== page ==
It's easiest to begin hooking in the third row from the edge (Fig. 4). Thread the needle eye of the hook with approximately three feet of locker yarn, and take a piece of wool that's been stretched to about the width of your index finger and tapered at both ends. The wool can be shaped by grasping a clump in both hands and gently but firmly pulling until it reaches the size you need: thick enough to fill the holes in the canvas, but thin enough to pull through easily.
If you're right-handed, you'll work from right to left. First, weave the threaded locker hook in and out of the canvas to anchor the end of the strand in place (when you get more familiar with the technique, you can generally just let it hang loose). Then hold the canvas in front of you, with the hem on the underside, and draw your hook from the bottom to the top through the second hole (Fig. 5), leaving several inches of locker yarn hanging loose on top.
Now, holding the lock of wool in your left hand underneath the canvas, run your hook down through the next hole. Lay the strand of wool over the hook, at a point about one inch from the tapered end. Fold that short end under the hook and back into the main strand of wool, making a loop on the hook (Fig. 6). Draw this loop up through the hole and leave it in place on the hook shaft while you pass the hook down through the next hole, catch another loop of wool, and draw it up through the hole (Fig. 7). In a sense, you're crocheting through the holes of the canvas. Continue in this way until you have three or four loops—or however many you feel comfortable with—on the hook. Then draw the hook and the locker yarn through all the loops, locking them in place on top of the canvas (Fig. 8).
When you run out of wool, simply elongate another piece, tapering the ends as before, and overlap the ends of the old and new pieces (see Fig. 8 again) so that the overlap is no thicker than the rest of the strand. The fibers will interlock . . . but catch up any ends so they don't show and there's no indication of a splice (which could be a weak spot in the finished piece).
When you're about six inches from the end of your strand of locker yarn, pull it out of the hook eye and let it hang from the front of the canvas. Rethread the hook and begin hooking in the next hole as if you'd never run out of yarn; but when you pull the new locker yarn through the hoops, leave a six-inch tail hanging on top of the canvas. This end, like the end of the old yarn, will be woven in later with the yarn needle (Fig. 9).
SQUARE THOSE CORNERS!
Corners and turns require a special technique if they're to be neat and secure. Here's how it works.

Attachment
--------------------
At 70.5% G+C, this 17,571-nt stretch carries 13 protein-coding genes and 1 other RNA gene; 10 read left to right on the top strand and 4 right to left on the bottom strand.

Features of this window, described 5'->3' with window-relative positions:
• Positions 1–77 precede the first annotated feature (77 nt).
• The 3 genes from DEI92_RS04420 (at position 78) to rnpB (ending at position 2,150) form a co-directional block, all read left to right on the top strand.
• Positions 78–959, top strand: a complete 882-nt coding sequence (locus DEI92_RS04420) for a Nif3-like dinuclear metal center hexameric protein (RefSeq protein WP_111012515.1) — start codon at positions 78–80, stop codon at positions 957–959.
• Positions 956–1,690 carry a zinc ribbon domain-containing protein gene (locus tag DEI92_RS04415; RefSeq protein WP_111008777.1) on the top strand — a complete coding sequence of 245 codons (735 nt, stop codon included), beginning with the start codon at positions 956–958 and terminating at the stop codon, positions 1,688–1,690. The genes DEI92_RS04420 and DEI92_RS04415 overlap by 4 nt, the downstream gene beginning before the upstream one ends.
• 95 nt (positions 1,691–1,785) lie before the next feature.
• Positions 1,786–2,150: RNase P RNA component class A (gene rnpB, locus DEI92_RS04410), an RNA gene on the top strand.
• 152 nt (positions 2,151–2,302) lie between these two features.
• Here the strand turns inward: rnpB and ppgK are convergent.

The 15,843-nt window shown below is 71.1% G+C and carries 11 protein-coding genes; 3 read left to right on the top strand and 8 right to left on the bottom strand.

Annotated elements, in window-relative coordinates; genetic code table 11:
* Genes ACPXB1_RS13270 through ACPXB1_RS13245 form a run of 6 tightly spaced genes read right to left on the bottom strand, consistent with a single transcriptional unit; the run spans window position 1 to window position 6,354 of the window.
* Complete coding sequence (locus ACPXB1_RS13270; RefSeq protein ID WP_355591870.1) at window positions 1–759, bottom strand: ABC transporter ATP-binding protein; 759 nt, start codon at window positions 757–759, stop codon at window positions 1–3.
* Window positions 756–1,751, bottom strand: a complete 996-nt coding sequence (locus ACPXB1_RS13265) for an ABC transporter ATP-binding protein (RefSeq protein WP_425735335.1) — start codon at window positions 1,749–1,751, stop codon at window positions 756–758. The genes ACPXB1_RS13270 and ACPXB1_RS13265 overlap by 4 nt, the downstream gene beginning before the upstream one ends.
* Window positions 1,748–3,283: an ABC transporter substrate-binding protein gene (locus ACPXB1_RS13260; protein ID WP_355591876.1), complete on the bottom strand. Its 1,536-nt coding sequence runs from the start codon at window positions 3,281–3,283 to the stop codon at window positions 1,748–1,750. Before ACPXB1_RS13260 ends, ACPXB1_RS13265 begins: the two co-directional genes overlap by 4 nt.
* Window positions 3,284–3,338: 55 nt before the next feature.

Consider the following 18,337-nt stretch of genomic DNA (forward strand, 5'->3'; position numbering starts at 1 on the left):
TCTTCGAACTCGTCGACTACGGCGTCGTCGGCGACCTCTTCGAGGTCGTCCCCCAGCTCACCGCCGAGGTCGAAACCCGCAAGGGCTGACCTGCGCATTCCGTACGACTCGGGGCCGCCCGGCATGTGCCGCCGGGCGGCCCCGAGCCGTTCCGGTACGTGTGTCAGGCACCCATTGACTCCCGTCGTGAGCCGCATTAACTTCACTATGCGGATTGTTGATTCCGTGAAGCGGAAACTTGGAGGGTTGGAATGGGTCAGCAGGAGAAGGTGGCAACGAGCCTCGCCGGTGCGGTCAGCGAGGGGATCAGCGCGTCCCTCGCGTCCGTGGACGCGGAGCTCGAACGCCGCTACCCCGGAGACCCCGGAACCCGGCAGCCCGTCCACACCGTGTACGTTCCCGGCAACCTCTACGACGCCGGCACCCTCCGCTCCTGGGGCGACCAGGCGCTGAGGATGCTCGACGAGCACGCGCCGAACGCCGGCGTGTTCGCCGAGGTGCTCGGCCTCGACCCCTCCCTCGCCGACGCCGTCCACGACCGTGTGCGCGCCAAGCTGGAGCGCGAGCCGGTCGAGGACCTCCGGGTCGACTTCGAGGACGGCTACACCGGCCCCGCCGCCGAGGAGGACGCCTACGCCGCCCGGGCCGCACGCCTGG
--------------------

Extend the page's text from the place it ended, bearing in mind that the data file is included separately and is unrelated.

When you come to the end of a row, run your hook all the way down through the next hole in line. Pull the locker yarn taut, but not tight, and decide which direction you want to hook in next.
If you want to go at a right angle to your first row, move back one hole—to the one in which you last hooked—and bring the hook all the way up through that hole right next to the loop it already contains. Then begin hooking to the left (Fig. 10). This procedure should be followed whenever you turn a corner, and will create a clean right angle.
If, on the other hand, you'd rather go back alongside your first row, bring the hook up through the next empty hole to the left. Give your piece a quarter turn to the right, and then begin hooking toward the left, beside the first row.
Craftswoman Joan Rough—owner of Fox Hollow Fibres and author of Australian Locker Hooking: A New Approach to a Traditional Craft, which was the primary source for most of this information—explains it thus: "Always bring the hook up one square behind the one in which you'll hook the first loop of any row in a new direction."
When you come to the final stitch, after filling all the holes in the canvas, run the hook down through the next filled hole, drawing the locker yarn after it, and remove the yarn from the eye. Thread the end onto the yarn needle, and weave it in and out the back of the loops and the canvas so that it's firmly anchored and hidden from sight. Trim any ends.
Edges can be finished in various ways. When making a pillow, for instance, you can hand-sew a backing or stitch one on with a sewing machine. Other projects can be whipstitched along the edges with raw wool or homespun yarn for a decorative effect. Another attractive alternative is to hook a fringe around the edges, using a lark's head knot (Fig. 11) . . . or, if you leave the outside row of holes empty until last, you can crochet a finished edge, using one stitch per hole.
Locker-hooked items are easy to care for and can be either dry-cleaned or washed. If you choose the second alternative, just remember to soak—not agitate—the pieces and gently squeeze the water through; and be sure that the wash water and rinse water are the same temperature (not one warm, the other cold).
SOURCES AND RESOURCES
Joan Rough's instruction book (mentioned above), which includes one locker hook, can be ordered from Fox Hollow Fibres, Rt. 1, Box 161A, Glasgow, VA 24555 (brochure free with SASE). Kits and materials are available from Hand-Dun Originals, 500 N. Augusta Dr., Augusta, MI 49012 (catalog free with SASE). As of this writing, the prices on locker hooking equipment are as follows: locker hook, $2.50; instruction book with enclosed hook, $6.95; project kits (including wool, locker yarn, book and hook, and canvas), $13.00-$19.00. These prices don't include shipping and handling costs or sales tax.
Crafts people who are skilled at such things might want to try making their own locker hooks from wood, bone, or metal. These should be about 6-1/2" long (shaft diameter about 1/8"), with an eye at least 3/8" long and a hook equivalent to size H or 8 as standard crochet hooks are measured.
As the photographs show, Australian locker hooking lends itself to some handsome designs . . . and lest you think the pieces are fragile, one craftswoman I know has had a locker-hooked rug on the floor of her foyer for five years, and it's still bright, beautiful, and intact.